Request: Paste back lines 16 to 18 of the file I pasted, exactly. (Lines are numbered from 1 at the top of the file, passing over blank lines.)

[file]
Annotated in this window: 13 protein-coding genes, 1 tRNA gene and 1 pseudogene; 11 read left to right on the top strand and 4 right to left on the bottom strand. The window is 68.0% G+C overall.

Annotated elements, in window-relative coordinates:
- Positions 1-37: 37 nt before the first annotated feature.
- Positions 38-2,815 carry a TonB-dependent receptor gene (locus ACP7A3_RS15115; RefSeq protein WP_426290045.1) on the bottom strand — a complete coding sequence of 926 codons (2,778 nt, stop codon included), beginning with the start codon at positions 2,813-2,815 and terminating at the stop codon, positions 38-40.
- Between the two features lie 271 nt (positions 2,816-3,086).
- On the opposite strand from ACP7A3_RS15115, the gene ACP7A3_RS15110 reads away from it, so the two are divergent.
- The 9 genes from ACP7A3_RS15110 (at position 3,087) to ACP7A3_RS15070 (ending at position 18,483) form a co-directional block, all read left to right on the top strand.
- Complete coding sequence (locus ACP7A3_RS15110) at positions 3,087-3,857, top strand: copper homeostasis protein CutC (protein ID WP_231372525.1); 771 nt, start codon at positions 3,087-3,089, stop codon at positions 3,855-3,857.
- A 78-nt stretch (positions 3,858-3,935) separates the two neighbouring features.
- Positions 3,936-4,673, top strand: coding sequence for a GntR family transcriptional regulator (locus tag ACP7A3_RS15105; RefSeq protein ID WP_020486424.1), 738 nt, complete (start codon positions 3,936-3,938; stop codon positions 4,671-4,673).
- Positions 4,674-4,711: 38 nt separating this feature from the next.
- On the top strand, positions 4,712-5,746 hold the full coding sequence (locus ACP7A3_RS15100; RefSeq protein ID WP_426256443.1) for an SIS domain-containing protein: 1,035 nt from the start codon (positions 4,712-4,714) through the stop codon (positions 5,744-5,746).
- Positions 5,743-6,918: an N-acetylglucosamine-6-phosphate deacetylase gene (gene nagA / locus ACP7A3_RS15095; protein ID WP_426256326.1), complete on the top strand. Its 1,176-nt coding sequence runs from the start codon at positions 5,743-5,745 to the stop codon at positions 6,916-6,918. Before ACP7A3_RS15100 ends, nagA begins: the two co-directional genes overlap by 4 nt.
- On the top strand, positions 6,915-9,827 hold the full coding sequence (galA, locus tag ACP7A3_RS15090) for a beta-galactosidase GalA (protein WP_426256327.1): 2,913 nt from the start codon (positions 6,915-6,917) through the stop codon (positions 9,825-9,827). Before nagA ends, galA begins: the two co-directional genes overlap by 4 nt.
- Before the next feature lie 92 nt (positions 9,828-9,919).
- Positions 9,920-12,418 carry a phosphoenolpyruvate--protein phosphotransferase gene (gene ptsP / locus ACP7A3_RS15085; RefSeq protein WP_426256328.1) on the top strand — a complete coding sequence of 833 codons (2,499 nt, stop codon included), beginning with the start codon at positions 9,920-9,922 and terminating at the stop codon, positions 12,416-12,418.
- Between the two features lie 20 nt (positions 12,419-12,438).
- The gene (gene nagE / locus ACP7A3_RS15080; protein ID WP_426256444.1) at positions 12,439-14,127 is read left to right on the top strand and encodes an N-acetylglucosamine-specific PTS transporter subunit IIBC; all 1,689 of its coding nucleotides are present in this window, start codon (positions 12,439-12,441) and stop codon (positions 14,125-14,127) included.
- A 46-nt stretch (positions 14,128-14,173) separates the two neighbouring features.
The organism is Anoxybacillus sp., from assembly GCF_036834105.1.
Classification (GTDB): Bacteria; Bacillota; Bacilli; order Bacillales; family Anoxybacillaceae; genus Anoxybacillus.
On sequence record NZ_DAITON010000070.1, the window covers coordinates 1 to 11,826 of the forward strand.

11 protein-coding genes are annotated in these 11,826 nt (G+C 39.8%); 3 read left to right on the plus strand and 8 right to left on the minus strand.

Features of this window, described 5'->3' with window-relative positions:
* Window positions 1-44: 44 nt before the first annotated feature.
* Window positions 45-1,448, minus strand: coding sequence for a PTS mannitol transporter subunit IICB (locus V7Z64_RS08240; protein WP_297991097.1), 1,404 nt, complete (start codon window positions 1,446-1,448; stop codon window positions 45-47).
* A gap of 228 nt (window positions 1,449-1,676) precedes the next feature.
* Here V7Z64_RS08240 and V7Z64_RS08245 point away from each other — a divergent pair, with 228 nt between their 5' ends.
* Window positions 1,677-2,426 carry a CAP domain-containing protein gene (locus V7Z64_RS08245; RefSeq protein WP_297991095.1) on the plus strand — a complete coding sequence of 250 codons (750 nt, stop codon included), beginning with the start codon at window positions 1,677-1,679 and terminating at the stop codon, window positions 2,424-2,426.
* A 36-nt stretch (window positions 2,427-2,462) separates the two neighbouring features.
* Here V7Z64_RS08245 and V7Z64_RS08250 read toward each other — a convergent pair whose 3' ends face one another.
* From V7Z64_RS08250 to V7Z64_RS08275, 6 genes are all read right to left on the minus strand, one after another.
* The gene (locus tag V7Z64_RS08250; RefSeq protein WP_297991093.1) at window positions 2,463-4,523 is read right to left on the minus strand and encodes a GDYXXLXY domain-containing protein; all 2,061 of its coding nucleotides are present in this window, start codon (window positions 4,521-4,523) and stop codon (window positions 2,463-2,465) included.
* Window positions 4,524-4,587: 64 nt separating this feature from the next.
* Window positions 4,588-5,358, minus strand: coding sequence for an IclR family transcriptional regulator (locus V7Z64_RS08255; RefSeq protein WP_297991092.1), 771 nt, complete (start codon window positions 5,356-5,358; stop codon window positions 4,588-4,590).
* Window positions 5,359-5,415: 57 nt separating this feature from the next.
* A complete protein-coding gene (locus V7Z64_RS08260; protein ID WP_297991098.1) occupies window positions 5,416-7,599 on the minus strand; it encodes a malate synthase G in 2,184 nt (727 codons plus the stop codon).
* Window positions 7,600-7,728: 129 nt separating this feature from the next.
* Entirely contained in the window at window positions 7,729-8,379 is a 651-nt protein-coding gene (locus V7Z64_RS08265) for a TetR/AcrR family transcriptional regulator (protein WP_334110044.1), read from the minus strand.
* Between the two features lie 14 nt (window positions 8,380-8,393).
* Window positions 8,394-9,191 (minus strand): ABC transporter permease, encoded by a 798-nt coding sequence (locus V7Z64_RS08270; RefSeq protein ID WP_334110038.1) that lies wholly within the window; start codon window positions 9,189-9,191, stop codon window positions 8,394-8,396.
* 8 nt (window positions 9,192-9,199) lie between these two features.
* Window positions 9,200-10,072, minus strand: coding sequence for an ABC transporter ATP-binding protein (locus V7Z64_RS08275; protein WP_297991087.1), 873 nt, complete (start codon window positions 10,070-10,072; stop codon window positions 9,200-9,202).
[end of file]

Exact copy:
- Positions 9,920-12,418 carry a phosphoenolpyruvate--protein phosphotransferase gene (gene ptsP / locus ACP7A3_RS15085; RefSeq protein WP_426256328.1) on the top strand — a complete coding sequence of 833 codons (2,499 nt, stop codon included), beginning with the start codon at positions 9,920-9,922 and terminating at the stop codon, positions 12,416-12,418.
- Between the two features lie 20 nt (positions 12,419-12,438).
- The gene (gene nagE / locus ACP7A3_RS15080; protein ID WP_426256444.1) at positions 12,439-14,127 is read left to right on the top strand and encodes an N-acetylglucosamine-specific PTS transporter subunit IIBC; all 1,689 of its coding nucleotides are present in this window, start codon (positions 12,439-12,441) and stop codon (positions 14,125-14,127) included.